A promising approach for reducing antibiotic use is delayed prescription. This approach (“wait-and-see”) has been proposed by the Dutch College of General Practitioners14 and recently adopted by the Cincinnati Pediatric Research Group in the United States.15 The effectiveness of this approach was demonstrated in a randomized controlled trial carried out in England.16
In Italy, the Associazione Culturale Pediatri (ACP), a professional association of practicing pediatricians (PPs),17 developed practice guidelines (PGs) for the treatment of AOM, which are similar to the PGs developed by the Dutch18 in that they substantially restrict the indications for ABT. However, implementation of PGs based on their dissemination alone is usually ineffective. An effective strategy is to make PGs more user friendly and relevant by analyzing factors influencing physicians’ behaviors.19 Also, the direct involvement of the prescribers in evaluating the applicability and effectiveness of PGs in their own practice20,21 is a key factor for their successful implementation. We designed and carried out a large collaborative study to evaluate the applicability and the effectiveness of the ACP PGs for AOM in the primary care setting.
Of the 35 local ACP chapters, 13 were able to include the study in their research program, for a total of 169 PPs, that is, more than 90% of the chapters’ members. The 13 groups were representative of the whole country, with 5 groups (75 PPs) from northern Italy, 3 from central Italy (35 PPs), and 5 from southern Italy (59 PPs). Italy’s National Health System ensures pediatric care free at the point of provision to all children. Each PP provides care to a maximum of 880 children aged from 0 to 14 years.17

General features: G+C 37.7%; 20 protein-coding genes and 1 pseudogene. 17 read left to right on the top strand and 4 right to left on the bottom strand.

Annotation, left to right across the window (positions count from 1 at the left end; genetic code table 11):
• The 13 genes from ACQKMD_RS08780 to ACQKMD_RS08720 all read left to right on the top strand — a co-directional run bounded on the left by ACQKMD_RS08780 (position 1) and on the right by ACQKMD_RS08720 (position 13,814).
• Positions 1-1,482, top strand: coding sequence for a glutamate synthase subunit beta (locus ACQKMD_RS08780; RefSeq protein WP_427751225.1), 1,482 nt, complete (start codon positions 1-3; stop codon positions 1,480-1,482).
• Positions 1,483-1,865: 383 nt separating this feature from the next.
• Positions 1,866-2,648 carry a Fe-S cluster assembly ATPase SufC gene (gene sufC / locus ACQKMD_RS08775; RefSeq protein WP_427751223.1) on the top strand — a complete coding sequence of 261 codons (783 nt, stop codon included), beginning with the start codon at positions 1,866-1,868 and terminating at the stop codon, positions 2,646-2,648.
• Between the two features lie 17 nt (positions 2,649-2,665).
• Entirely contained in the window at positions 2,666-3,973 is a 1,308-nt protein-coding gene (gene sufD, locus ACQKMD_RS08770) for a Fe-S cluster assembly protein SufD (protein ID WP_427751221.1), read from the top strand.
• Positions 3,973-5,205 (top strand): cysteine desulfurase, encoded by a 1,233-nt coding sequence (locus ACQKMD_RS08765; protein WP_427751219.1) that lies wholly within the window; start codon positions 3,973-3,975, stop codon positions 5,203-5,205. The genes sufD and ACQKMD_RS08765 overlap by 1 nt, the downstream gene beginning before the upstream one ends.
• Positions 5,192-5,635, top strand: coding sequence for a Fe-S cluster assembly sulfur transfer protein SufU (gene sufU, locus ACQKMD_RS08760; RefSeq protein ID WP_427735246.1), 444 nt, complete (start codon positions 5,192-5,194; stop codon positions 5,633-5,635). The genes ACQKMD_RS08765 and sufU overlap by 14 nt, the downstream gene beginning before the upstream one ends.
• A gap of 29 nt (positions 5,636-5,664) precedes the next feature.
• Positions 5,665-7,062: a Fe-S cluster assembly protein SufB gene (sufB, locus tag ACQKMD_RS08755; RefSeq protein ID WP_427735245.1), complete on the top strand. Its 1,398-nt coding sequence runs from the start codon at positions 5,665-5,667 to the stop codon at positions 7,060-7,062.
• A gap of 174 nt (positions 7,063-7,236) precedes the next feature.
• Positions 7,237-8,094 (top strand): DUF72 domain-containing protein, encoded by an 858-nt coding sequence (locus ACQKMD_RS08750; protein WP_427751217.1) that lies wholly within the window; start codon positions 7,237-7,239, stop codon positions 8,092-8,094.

The study protocol was finalized after an initial draft, developed by an ad hoc working group including PPs and epidemiologists. The study protocol was circulated among and ultimately approved by all participating groups. Approval by an ethics committee (Verona Health Authority) based on European Union norms of Good Clinical Practice22 and World Medical Association’s Declaration on Ethics of Biomedical research23 was obtained.
According to the study protocol, within a 2-month period (February 1-March 31, 2001) each PP was to enroll up to a maximum of 11 consecutive children aged from 1 to 14 years diagnosed as having AOM who presented within 24 to 36 hours from onset of symptoms. The following definition of AOM was adopted16: the presence of fever (temperature of >38°C rectal or 37.5°C axillar as reported by parents) and/or earache and/or irritability plus 1 or more of the following findings: marked redness, bulging, dullness, and perforation of the tympanic membrane. Since the study was aimed at evaluating pragmatic effectiveness, definition criteria were identified that were similar to the conditions of practice in Italy and in other countries (such as the United Kingdom)16 where diagnosis of AOM is made on the basis of symptoms and characteristics of the tympanic membrane.